By Jonathan Paye-Layleh
BBC News, Monrovia
Liberian leader Ellen Johnson-Sirleaf has switched on generator-powered street lights in the capital, which has been without electricity for 15 years.
The street lamps will be powered by generators
She had promised to bring electricity to the whole of Monrovia within six months of assuming office in January.
"When I made this commitment... I was an outsider looking in," she said.
As Liberia celebrates 159 years of independence, every effort is being made to ensure visible signs that life in the capital is improving.
On Tuesday, tapped water became available in the war-torn capital.
But after decades of misrule, Liberia's road network is still in ruins, an there is no national telephone network and no national electricity grid.
Mrs Johnson-Sirleaf won presidential elections last year that ended a brutal 14-year civil war and promised to rebuild the resource-rich country.
President Johnson-Sirleaf admitted that she had expected to do more by this stage, but contracts and plans already in place were difficult to change.
Ghana's President John Kufour joined her to switch on the street lights in Congo Town, an eastern suburb of Monrovia on Wednesday morning.
Ghanaian technicians have helped install the street lights for the event, and the generators and poles came from Ghana.
"Ghana is proud to have been able to render this support to you and your nation," Mr Kufour said to Mrs Johnson-Sirleaf.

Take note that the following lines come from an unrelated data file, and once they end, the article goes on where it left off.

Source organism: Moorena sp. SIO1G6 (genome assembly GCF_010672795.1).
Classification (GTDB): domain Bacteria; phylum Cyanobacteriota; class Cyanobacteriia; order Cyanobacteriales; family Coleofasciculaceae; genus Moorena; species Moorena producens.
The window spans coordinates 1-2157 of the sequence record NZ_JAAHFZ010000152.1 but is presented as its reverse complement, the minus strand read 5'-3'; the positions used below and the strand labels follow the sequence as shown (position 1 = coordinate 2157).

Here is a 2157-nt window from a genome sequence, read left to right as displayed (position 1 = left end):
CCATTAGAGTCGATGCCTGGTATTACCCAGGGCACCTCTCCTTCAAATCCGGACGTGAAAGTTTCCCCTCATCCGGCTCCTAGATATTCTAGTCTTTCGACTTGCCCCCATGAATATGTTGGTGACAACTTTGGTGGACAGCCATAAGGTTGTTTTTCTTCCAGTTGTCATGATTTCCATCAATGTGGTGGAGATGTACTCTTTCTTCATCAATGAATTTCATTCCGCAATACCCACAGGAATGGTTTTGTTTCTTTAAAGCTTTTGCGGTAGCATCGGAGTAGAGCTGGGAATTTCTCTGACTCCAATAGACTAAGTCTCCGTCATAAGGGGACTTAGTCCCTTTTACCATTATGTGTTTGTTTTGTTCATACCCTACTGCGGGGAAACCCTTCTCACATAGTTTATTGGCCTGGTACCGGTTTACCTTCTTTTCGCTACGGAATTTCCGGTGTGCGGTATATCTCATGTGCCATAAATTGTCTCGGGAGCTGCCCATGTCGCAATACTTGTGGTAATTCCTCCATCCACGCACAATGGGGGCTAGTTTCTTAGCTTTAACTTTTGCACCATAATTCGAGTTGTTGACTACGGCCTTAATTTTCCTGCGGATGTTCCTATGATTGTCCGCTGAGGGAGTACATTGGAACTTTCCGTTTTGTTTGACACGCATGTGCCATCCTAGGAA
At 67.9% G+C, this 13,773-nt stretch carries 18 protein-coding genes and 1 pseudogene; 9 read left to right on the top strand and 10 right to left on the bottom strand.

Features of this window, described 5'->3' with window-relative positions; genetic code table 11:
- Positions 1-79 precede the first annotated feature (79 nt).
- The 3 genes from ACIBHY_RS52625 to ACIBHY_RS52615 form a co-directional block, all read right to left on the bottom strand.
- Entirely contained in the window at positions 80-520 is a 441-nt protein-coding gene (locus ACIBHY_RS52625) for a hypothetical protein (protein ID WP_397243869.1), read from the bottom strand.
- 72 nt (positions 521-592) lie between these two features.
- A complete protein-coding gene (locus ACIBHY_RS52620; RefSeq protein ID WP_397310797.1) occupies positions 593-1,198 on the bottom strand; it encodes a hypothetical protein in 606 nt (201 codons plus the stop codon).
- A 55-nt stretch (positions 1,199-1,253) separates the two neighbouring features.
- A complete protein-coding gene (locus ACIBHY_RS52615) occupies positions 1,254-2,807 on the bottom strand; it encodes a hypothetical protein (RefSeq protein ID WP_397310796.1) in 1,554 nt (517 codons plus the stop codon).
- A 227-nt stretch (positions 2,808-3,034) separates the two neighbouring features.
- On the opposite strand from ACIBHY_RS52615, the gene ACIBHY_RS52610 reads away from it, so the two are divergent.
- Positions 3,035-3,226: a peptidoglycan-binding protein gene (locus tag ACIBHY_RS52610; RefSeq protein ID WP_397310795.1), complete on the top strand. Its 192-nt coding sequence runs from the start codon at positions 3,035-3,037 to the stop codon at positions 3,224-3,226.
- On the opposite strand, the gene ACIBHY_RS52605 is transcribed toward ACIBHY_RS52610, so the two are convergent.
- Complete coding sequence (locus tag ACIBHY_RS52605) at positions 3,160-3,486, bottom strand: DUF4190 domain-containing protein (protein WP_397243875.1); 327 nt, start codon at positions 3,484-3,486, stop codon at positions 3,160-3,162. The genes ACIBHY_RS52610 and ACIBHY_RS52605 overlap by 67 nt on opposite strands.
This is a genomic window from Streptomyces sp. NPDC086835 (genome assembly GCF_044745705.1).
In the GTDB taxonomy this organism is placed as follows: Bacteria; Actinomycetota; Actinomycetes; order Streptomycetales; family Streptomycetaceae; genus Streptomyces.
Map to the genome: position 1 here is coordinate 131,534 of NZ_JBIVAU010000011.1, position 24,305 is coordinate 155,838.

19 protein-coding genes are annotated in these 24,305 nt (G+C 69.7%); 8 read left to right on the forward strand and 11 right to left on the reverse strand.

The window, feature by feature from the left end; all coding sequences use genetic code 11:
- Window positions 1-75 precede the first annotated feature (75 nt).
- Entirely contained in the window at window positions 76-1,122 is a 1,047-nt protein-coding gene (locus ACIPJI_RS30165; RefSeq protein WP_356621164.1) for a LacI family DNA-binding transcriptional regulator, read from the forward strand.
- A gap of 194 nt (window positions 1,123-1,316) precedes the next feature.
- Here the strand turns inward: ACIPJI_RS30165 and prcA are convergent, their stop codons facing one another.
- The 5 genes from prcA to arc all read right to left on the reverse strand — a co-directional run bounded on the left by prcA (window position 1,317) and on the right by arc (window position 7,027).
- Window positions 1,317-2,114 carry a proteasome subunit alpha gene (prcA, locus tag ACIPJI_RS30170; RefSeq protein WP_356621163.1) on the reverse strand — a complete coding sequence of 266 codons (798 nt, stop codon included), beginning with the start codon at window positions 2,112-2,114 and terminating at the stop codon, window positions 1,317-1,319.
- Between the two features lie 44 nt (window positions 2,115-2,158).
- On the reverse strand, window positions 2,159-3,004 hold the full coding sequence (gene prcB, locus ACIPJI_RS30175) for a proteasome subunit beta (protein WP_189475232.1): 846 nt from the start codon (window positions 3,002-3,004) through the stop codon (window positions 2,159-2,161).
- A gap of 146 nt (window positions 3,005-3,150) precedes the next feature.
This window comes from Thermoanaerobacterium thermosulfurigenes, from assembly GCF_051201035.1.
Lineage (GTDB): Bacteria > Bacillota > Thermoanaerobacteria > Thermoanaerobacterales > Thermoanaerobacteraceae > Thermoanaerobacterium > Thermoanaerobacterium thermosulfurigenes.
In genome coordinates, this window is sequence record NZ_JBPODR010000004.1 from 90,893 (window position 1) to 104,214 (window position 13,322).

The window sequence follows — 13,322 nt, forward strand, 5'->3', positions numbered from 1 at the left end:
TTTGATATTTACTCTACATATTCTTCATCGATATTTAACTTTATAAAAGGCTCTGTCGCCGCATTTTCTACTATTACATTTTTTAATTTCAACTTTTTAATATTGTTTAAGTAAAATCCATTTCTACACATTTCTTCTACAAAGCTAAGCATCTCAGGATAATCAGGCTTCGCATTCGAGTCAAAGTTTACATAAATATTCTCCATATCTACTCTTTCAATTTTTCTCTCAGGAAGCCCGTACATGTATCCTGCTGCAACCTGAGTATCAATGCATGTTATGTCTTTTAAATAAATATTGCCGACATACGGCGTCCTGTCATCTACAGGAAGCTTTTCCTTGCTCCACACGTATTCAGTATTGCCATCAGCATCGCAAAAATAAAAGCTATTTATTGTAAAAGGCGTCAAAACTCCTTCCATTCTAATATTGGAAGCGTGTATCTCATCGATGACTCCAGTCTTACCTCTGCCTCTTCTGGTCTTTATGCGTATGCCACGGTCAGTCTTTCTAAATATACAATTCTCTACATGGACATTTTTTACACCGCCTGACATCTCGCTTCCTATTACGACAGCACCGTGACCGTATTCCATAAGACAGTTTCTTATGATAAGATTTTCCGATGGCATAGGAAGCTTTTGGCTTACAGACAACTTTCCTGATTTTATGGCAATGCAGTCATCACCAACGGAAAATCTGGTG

"As lights dispel darkness, so with the restoration of power to Liberia the period of gloom and darkness engendered by political turmoil must come to an end," he continued.
In another landmark event, parts of the capital got access to pumped water for the first time in 15 years on Wednesday.
The water will supply greater Monrovia and the east of the city
Mrs Johnson-Sirleaf led an array of officials to the densely populated Fiamah community of Monrovia for the launch late on Tuesday.
"I just want to say how proud we are. This was done by a full Liberian team," the president said.
She was told that 30% of the city's water needs had been addressed so far.
The water will flow from there to greater Monrovia and at least two large communities in the east of the capital.
The president was clearly impressed by what she saw and waved to a crowd, mainly made up of local children.
For a low fee residents and businesses in coverage areas can now apply to be connected to mains water.
Those who cannot afford this can rely on 23 strategically placed stand pipes, eight of which have already been installed.
After years of neglect, the vast majority of the city's underground pipes were dilapidated.
The country's water treatment plant outside Monrovia was destroyed during the civil war that ended in 2003 when in interim government came into power.
Since then there has been serious renovation work on the main 36-inch pipe that supplied greater Monrovia before the war.
In one area near the site of the launch, a group of children watched a water technician struggle to mend a rusty pipe.
Managing Director of the Liberia Water Corporation Hun-bu Tulay insisted that the water was safe from impurities.
"The water meets WHO (World Health Organization) standards; that's the highest standard any water treatment can meet," he said.